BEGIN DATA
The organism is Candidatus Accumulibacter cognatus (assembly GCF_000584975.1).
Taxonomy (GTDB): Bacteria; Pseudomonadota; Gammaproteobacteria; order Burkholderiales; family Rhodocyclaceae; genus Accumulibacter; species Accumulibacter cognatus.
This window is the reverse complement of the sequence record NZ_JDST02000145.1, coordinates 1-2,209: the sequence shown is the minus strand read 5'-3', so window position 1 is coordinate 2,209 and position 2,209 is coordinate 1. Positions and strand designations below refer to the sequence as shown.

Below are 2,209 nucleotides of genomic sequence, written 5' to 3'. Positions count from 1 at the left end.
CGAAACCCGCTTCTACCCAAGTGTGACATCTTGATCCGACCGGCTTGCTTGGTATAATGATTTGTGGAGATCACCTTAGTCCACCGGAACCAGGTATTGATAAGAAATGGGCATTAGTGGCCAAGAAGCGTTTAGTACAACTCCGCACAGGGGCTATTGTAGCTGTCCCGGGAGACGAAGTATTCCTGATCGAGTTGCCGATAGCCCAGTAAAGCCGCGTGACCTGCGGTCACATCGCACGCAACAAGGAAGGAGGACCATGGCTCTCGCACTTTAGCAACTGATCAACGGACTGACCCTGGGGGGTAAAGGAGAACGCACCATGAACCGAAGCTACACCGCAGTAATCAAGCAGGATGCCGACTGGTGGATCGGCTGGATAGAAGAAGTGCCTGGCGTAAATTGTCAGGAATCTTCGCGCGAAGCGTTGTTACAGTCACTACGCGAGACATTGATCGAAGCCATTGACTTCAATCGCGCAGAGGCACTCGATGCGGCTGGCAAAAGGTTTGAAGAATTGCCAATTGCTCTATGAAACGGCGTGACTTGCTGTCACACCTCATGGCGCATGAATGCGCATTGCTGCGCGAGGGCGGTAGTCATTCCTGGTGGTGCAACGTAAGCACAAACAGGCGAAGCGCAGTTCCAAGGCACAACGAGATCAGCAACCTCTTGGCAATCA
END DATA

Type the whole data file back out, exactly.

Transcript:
The organism is Candidatus Accumulibacter cognatus (assembly GCF_000584975.1).
Taxonomy (GTDB): Bacteria; Pseudomonadota; Gammaproteobacteria; order Burkholderiales; family Rhodocyclaceae; genus Accumulibacter; species Accumulibacter cognatus.
This window is the reverse complement of the sequence record NZ_JDST02000145.1, coordinates 1-2,209: the sequence shown is the minus strand read 5'-3', so window position 1 is coordinate 2,209 and position 2,209 is coordinate 1. Positions and strand designations below refer to the sequence as shown.

Below are 2,209 nucleotides of genomic sequence, written 5' to 3'. Positions count from 1 at the left end.
CGAAACCCGCTTCTACCCAAGTGTGACATCTTGATCCGACCGGCTTGCTTGGTATAATGATTTGTGGAGATCACCTTAGTCCACCGGAACCAGGTATTGATAAGAAATGGGCATTAGTGGCCAAGAAGCGTTTAGTACAACTCCGCACAGGGGCTATTGTAGCTGTCCCGGGAGACGAAGTATTCCTGATCGAGTTGCCGATAGCCCAGTAAAGCCGCGTGACCTGCGGTCACATCGCACGCAACAAGGAAGGAGGACCATGGCTCTCGCACTTTAGCAACTGATCAACGGACTGACCCTGGGGGGTAAAGGAGAACGCACCATGAACCGAAGCTACACCGCAGTAATCAAGCAGGATGCCGACTGGTGGATCGGCTGGATAGAAGAAGTGCCTGGCGTAAATTGTCAGGAATCTTCGCGCGAAGCGTTGTTACAGTCACTACGCGAGACATTGATCGAAGCCATTGACTTCAATCGCGCAGAGGCACTCGATGCGGCTGGCAAAAGGTTTGAAGAATTGCCAATTGCTCTATGAAACGGCGTGACTTGCTGTCACACCTCATGGCGCATGAATGCGCATTGCTGCGCGAGGGCGGTAGTCATTCCTGGTGGTGCAACGTAAGCACAAACAGGCGAAGCGCAGTTCCAAGGCACAACGAGATCAGCAACCTCTTGGCAATCA